My journey to Azure Data Engineer Associate

I'm happy to complete my quest for data engineering certification on top of 3 major cloud providers. Last year I became AWS Big Data certified, in January a GCP Data Engineer, and more recently, I passed DP-200 and DP-201 and became an Azure Data Engineer Associate. Although DP-203 will soon replace the 2 exams, I hope this article will help you prepare for it!

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It didn't change a lot regarding my motivation for passing GCP Data Engineer earlier this year. After working for almost 1 year on 2 Azure data projects, I was hungry for discovering other data services. I had a chance to implement data pipelines on Databricks, orchestrated by Data Factory, for the data coming from Event Hubs and Data Lake Storage, all deployed from Azure DevOps. Unfortunately, I didn't have a chance to work on Synapse Analytics or Stream Analytics. And since both are the services I wanted to discover, nothing better than passing a certificate if you can't find the project ;).

Besides, I also wanted to measure an effort needed by an AWS and GCP certified user to learn the concepts of another major cloud provider.

And more from a personal standpoint, I challenged myself to pass AWS, GCP, and Azure data engineering certifications within 2 years. All started last year in January with AWS Big Data specialty and ended a few weeks ago, in May. Challenge completed!


I started the preparation by passing through DP-200 and DP-201 learning paths, available for free on Microsoft Learning. It's a good starting point that will show you the services and data aspects you should focus on. Like for AWS and GCP, I took handwritten notes because I realized that I learn things easier when I first write them down. You can see an example of such notes below:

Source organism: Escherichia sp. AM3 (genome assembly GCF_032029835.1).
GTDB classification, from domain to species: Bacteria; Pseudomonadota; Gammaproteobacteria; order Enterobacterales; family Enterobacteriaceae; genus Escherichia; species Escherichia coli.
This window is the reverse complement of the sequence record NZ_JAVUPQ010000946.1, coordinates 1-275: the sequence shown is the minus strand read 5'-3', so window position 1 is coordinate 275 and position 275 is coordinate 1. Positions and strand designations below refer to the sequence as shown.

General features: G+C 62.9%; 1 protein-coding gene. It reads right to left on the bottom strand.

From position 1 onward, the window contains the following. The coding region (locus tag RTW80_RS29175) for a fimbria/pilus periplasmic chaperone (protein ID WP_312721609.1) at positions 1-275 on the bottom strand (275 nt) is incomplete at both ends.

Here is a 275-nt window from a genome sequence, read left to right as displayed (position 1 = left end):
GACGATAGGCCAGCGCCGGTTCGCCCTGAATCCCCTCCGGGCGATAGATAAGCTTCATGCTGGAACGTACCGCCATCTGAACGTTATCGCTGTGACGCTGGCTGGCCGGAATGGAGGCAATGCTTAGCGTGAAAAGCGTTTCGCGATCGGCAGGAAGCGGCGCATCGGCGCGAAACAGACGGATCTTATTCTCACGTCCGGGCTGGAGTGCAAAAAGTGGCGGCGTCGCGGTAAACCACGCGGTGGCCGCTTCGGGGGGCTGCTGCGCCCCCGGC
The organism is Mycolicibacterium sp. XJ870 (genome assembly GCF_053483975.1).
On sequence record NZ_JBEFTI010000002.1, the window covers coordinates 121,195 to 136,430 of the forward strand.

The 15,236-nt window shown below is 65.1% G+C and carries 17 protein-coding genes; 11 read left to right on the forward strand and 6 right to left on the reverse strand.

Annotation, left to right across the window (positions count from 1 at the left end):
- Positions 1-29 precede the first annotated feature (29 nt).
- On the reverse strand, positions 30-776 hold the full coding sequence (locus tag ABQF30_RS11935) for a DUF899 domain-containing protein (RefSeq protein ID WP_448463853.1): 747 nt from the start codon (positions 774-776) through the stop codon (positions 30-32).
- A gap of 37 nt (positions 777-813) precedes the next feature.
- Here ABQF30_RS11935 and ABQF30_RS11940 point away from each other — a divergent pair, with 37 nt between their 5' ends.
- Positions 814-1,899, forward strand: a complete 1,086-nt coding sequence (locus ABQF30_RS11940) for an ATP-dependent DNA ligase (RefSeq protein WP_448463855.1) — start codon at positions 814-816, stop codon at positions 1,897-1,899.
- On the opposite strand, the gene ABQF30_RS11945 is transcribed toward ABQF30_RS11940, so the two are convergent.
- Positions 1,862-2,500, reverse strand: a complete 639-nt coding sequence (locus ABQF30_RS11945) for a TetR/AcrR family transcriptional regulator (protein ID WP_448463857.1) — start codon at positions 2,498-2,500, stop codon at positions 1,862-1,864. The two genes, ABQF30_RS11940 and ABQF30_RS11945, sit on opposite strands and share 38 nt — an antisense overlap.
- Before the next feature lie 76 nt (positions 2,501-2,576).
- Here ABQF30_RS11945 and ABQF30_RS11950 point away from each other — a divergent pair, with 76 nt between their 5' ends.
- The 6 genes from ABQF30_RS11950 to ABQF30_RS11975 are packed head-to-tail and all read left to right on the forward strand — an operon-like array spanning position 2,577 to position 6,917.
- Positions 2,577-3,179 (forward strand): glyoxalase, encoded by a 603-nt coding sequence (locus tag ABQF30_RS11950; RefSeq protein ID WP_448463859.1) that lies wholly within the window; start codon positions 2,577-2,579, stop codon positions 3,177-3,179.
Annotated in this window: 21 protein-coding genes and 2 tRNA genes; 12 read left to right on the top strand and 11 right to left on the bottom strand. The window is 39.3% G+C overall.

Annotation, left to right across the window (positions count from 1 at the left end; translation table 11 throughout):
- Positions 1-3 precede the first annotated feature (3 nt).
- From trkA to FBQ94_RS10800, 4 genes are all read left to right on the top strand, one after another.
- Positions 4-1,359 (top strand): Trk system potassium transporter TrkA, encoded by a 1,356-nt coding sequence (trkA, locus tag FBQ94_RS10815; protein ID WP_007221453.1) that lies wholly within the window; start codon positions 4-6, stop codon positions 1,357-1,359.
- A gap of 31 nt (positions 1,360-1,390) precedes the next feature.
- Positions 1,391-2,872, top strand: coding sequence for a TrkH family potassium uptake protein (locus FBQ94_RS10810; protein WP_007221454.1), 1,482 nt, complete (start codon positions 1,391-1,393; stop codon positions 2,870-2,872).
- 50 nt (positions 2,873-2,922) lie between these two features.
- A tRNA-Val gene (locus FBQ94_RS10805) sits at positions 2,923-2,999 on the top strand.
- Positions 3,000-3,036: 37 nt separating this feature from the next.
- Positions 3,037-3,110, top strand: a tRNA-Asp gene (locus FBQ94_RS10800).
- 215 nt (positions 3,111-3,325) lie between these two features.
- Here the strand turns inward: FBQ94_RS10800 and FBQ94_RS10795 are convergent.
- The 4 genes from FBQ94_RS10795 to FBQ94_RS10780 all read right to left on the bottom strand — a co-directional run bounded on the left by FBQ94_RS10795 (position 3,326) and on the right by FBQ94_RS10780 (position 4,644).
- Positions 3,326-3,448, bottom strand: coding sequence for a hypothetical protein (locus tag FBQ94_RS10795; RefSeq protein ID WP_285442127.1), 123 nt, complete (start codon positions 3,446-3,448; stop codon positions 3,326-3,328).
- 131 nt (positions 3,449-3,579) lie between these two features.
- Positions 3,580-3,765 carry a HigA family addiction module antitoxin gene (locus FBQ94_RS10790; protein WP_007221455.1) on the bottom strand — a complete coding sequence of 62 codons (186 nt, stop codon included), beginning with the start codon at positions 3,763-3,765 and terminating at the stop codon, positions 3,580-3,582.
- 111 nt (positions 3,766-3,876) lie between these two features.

The learning paths are great, but they didn't cover all I wanted to learn while preparing for the exam. That's why I identified and prioritized the services to learn as soon as possible from the Azure documentation pages. And guess what? I also took the notes! But this time, I was able to organize them in "sections" in my notebook, like here with the 2nd part of Event Hubs:

I was doing this during the first 2 months of my preparation, 1 or 2 hours every evening and a few hours on weekends. One month before the DP-200, I started to look for practice tests to spot my weaknesses. Even before subscribing to the exam, I saw a promotion on Whizlabs and benefited from it to buy DP-200 and DP-201 practice tests. I also bought 4 tests on Udemy but among them I can only recommend "Microsoft DP-200 and DP-201 Practice Tests" by Milan Jugovic. And since I was a bit disappointed by the remaining 3 and didn't feel comfortable enough, I also took MeasureUp tests. And it was the best choice I made because these tests not only have some unique questions but also propose their different types, like "fill the gap", "propose the ordered list of steps to do sth", ... Something you can't find on Udemy or Whizlabs.

Finally, I also wanted to vary a bit with my previous preparation processes and took Microsoft training thanks to the partnership with my previous company. A great plus is the possibility to interact with highly skilled instructors. However, my goal was to get a deep insight into the services and anyway, I had to spend some time on my own by playing with the resources and the documentation.


During my preparation process, I was a bit deceived by the practice tests from Udemy, except the one quoted before. Some of them had the same questions, some of them didn't have clear explanations, and in the end, I was less confident than before taking them! That's why I was happy to find and order the MeasureUp tests. Even though they were more expensive than the rest. Except for the higher quality of the questions, they also provided a more realistic exam experience. So if you have never passed a Microsoft exam, it's a good way to avoid any surprise at the D-day.

Also, do not forget to practice. The learning paths have some labs that will help you see and understand the described concepts. And besides, the documentation has quite clearly explained How-to guides.

But the most crucial tip I can share is to find your learning path. Above I described what works good for me, but maybe it won't be your case. And if no, I'm curious to see what it is! Wishing you good luck with the exam, I'm eager to read your exam preparation tips in the comments!

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